By Vary Soth, TTF Intern
Tookany/Tacony-Frankford (TTF) Watershed Partnership is partnering with Ambrose Liu of the Olney Culture Lab and Dr. Matthew Smalarz of Manor College to record in-person interviews with community members as part of a two-year Tacony Creek Park Stories project. Manor College, which sits along the Jenkintown Creek at the headwaters of the TTF watershed, is developing an Oral History repository.
Tacony Creek Park Stories is a two-part effort, collecting and sharing park and neighborhood history and memories, and then working with local artists to bring these stories to life, making the collective story of Tacony Creek Park more accessible to the community. As part of this project, TTF is proud to share this blog with you based on a Spring 2020 interview with Susan Stevenson, a Philadelphia resident with roots in Lawncrest.
How did Tacony Creek Park look many years before we were born? Did it look the same? Were there many differences? What has changed?
In this interview, a resident of the area described what it was like in the Lawncrest/Cresentville area. Susan Stevenson was born in 1951 at a house close to what is now the Home Depot on Adams Avenue and the Roosevelt Boulevard. Friends Hospital across the street was around in the 1950s and much of the area was farmland and mills. The Naval depot that was down the street stored World War II airplanes and is still home to planes today.
Back then, there were no public swimming pools until 1963, so Susan, her sister and her friends would go down the creek for swimming. Now when she goes to the creek and sees families jumping into the water, she recalls the vague memories of her childhood.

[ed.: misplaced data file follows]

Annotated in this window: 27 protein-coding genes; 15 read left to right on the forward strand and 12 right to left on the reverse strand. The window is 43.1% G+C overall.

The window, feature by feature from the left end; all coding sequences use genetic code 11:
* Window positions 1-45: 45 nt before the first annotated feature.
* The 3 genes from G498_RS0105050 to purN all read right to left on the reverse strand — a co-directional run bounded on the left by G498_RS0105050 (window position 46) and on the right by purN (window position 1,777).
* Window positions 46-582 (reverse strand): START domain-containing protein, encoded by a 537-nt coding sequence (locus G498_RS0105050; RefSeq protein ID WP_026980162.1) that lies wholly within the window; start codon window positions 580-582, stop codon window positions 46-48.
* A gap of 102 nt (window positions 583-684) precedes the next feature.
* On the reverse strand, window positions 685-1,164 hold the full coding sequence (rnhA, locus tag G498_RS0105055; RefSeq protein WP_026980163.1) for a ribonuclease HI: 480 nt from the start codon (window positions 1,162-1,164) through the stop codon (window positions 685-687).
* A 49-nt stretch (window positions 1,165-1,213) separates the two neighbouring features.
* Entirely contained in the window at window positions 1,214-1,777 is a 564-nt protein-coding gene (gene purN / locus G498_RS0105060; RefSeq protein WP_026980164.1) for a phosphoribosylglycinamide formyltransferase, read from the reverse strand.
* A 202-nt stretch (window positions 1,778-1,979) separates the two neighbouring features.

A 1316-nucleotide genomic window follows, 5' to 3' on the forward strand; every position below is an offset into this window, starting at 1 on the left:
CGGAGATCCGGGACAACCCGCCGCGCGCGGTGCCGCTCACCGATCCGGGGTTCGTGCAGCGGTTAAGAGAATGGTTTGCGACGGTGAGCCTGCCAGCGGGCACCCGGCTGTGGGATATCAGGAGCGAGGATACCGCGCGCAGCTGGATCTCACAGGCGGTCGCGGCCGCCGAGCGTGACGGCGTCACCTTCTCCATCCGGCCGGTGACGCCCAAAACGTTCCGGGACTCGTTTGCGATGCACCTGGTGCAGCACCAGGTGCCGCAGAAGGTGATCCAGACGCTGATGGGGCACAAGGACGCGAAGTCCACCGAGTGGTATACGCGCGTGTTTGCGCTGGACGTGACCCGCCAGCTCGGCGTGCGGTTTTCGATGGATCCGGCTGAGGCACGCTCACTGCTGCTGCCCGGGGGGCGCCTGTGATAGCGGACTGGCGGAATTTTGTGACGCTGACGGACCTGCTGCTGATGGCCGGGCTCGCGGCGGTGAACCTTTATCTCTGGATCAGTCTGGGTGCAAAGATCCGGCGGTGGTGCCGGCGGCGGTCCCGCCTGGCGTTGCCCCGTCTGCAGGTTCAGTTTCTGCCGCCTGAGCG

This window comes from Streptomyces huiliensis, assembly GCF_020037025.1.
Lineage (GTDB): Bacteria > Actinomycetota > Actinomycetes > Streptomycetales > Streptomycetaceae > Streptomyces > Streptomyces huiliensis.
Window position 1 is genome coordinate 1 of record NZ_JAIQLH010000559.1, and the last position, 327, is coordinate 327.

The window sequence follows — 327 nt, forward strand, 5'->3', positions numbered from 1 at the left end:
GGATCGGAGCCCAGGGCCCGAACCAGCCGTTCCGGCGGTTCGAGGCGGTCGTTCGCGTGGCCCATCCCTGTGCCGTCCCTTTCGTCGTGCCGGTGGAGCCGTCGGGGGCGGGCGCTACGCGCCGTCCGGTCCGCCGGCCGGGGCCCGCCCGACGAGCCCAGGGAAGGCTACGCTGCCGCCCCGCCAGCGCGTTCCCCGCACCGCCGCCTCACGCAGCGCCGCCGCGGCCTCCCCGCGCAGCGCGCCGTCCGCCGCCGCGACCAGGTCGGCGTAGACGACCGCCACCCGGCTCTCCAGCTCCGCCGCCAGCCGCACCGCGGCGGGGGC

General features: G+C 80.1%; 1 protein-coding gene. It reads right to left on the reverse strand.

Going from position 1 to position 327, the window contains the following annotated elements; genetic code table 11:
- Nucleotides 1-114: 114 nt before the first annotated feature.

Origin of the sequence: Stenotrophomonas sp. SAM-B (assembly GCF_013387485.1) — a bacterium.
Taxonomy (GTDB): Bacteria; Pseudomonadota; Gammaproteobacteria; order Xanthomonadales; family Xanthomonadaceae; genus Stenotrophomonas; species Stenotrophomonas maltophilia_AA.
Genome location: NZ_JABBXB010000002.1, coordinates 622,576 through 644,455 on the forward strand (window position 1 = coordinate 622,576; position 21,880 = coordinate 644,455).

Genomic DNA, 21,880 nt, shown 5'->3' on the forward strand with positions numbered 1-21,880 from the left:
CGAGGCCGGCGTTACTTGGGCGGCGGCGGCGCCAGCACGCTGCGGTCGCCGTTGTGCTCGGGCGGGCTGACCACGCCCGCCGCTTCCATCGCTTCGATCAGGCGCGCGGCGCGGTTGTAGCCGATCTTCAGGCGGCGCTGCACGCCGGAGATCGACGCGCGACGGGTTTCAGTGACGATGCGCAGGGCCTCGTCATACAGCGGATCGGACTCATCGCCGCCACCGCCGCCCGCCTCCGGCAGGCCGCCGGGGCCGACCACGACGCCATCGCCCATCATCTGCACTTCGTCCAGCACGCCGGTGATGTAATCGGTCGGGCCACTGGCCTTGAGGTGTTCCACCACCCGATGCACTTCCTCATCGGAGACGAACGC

“As a young child, I just got carted around. Let’s see, I forget how old I was, maybe 10, when we got another dog, and that was when we started taking the dog down to the creek for walks. From the corner of Garland Street and Tabor Road, there’s a nice hill running down to the creek, and we would go down there and sled. It was much more open than it is now. The trees have really grown up and taken over.”
She also remembered that there was more wildlife in the creek that were seen frequently such as deer and birds. It seems like the creek from the 1950s is much more “cleaner” than it is now with the sewage problem the creek is having. Although, the littering problem was a huge deal back then as it is now when she mentioned the kids in the neighborhood would take the shopping carts and sled down the hills of the park and they would leave the cart there. The environmental issues were not alarming during the 1950s, and today we are trying our best to upkeep, protect, care and clean for our parks.
It’s wonderful to imagine the streets and the places described in the Lawncrest area during the 1950’s, and to be able to see some of those landmarks that are still here today. The landscapes may change a lot over the years, but the memories of growing up near the park will always remain fresh in your mind.
“I can recognize where things were, and okay, this curve in the creek is where my dog thought that the sandbar was a snowdrift. So, you know, you have these moments where you go, ‘Oh, yeah. That was there.’ And some of the things I remember are no longer there.”
Do you have a story to share? Whether you’ve been visiting the park for 50 years or just a few months, we’d love to hear from you. We are committed to gathering stories from the wide range of perspectives in our culturally and ethnically diverse park community. Interested in sharing your stories from the park?
Contact Doryan@ttfwatershed.org or call 215-744-1853. This project has been made possible with support from the Joseph Robert Foundation.